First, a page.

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Votes

Trimming the Trees for Safety

Bartlett Tree Experts, Area Wide Protective and VDOT partner with McLean Trees Foundation.

The Bartlett crew removes a dying Bradford pear tree from the Dolley Madison Boulevard median in McLean.

The Bartlett crew removes a dying Bradford pear tree from the Dolley Madison Boulevard median in McLean. Joyce Harris

photo

A Bartlett arborist removes a dead Bradford Pear limb using an aerial lift truck.

Bartlett Tree Experts, Area Wide Protective (AWP) and the Virginia Department of Transportation (VDOT) together donated services to the McLean Trees Foundation (MTF) for removal of dead or dying Bradford pear trees on the Dolley Madison Boulevard median, between Elm Street and Beverly Road. Bartlett Tree Experts is a family-owned, international company that provides scientific tree and shrub care services locally out of their office in Springfield. Area Wide Protective is America’s traffic control leader, providing safe, reliable and cost-effective solutions to utilities and contractors throughout the Eastern United States.

“The Dolley Madison Boulevard pear tree project, facilitated by the McLean Trees Foundation, is an excellent example of a public-private partnership that benefits the entire community,” said Joyce Harris, chairman of the McLean Trees Foundation.

Of the 113 Bradford pear trees that were originally planted in 1972, 40 trees remain on the Dolley Madison Boulevard median today, but are in poor health, according to the McLean Trees Foundation. The median, one of the major corridors in McLean, is often littered with downed tree limbs. A crew from Bartlett Tree Experts removed 10 trees that were dead or that showed significant dieback. Additionally, the crew removed large dead branches from some of the trees to help reduce the risk of falling limbs. The work was conducted during a five-hour period and involved lane closures in both directions on Dolley Madison Boulevard.

WOOD CHIPS generated from the pear trees were then distributed to create mulch paths for the Chesterbrook Living Classroom on Kirby Road in McLean. Sponsored by the City of Falls Church Water Utility, the Chesterbrook Living Classroom is an environmental project designed to promote a healthy watershed and reduce the effects of stormwater runoff. The Living classroom is maintained with the assistance of the Fairfax County Restoration Project and Lands and Waters, Inc. Elementary students from the City of Falls Church and Fairfax County have access to the site as an outdoor lab for observing, analyzing and enhancing ecosystems, plants and wildlife.

“We are grateful to Bartlett Tree Experts for making the Dolley Madison Boulevard pear tree project possible and for their guidance on tree care,” said Harris. “AWP and VDOT, who assisted Bartlett by donating traffic control services, did an outstanding job of managing traffic under challenging conditions. Furthermore, the wood chips from this project have now been put to good use on a site designed for stormwater control.”

Commercially released in the early 1960s, the Bradford pear, Pyrus calleryana “Bradford,” is a thornless, ornamental pear tree native to China and Korea that was developed in the late 1950s by the U.S. Department of Agriculture. It was initially very popular because of its fast growth, white flowers in the spring, and conical shape. As suburban development exploded in the 1960s, many communities, including McLean, used it as a favorite street tree. However, the trees have a short life span and don’t age well. As the tree matures, the trunks and branches start to break apart.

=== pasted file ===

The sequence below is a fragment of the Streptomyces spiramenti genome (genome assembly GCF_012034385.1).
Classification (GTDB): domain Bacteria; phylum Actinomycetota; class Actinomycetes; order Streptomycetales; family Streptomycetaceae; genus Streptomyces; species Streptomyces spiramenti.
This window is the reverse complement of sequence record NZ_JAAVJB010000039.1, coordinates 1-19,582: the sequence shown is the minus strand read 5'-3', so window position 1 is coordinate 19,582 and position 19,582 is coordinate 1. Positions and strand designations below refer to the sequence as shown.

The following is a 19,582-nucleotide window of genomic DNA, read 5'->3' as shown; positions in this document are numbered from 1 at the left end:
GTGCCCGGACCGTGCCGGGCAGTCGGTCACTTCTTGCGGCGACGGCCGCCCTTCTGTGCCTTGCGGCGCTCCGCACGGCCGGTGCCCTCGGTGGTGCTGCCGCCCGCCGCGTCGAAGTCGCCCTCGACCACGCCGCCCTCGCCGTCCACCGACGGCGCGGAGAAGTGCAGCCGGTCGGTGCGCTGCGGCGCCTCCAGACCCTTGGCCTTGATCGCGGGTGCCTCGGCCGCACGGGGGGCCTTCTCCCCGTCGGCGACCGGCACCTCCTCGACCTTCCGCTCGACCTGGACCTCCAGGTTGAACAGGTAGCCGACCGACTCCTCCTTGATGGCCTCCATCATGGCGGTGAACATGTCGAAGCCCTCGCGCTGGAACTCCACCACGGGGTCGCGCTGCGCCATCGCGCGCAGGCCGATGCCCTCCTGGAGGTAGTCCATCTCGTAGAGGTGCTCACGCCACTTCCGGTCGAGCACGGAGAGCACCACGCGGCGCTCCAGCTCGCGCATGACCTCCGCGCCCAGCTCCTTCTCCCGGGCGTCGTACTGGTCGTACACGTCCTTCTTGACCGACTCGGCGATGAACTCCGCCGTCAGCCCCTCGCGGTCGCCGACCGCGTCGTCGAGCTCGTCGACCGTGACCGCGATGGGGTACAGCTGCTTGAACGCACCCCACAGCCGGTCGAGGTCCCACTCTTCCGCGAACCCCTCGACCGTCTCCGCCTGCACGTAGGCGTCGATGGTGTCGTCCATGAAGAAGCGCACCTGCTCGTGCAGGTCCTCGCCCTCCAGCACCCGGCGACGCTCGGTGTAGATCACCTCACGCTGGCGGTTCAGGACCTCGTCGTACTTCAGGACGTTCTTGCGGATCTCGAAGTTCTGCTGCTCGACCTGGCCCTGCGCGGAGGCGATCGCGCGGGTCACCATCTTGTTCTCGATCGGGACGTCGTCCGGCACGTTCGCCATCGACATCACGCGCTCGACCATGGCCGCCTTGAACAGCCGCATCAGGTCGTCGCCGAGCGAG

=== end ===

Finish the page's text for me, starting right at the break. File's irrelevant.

“Bradford pear trees look pretty in the springtime when they are flowering, however, they have a tendency to split apart due to their brittle wood, poor branching structure, and weak crotches,” said Stewart Bunn, a certified arborist for Bartlett Tree Experts and former Virginia Tech extension agent for Fairfax County from 1977-1986. “In this case, as the trees aged, branches littered the roadway and became a potential safety hazard to the cars passing through this section of McLean. The work completed helps maintain their safety for residents and visitors.”

“Projects like the one on Dolley Madison Boulevard not only bring people together, but they also educate and inform the community,” said Ellen Vogel, Northern Region Landscape architect for VDOT, who assisted MTF. “We are glad that we could help move this project forward.”

“Sometimes tree care involves significant safety concerns, and in those cases, it is important to rely on professional services,” said Harris.

“As an organization, safety is at the center of everything AWP does. We have numerous jobs in this area and we welcomed the opportunity to give back, especially in a way that improves the safety of this community,” said Dan Bertke, manager of Estimating and Contracts for AWP.

“Bartlett Tree Experts has been providing scientific tree care for over one hundred years and giving back to the community is one way we demonstrate our passion for trees,” said Stewart Bunn. “This project is good for the community. All landscape projects benefit from proper planning, tree selection, regular pruning and maintenance beginning immediately after planting.”

THE MCLEAN TREES FOUNDATION was founded over 43 years ago as a semi-autonomous committee of the McLean Citizens Association before incorporating in 2004 as a 501(c)(3) tax-exempt, non-profit organization. MTF’s mission is to preserve, plant and maintain trees in McLean; to educate the public about benefits of trees; and to assist residents in taking an active role in caring for trees in McLean.

Tax-deductible donations, suggestions for projects, and offers for volunteer assistance can be addressed to The McLean Trees Foundation, PO Box 113, McLean, Virginia 22101, or contact Joyce Harris, chairman, at McLeanTrees@verizon.net.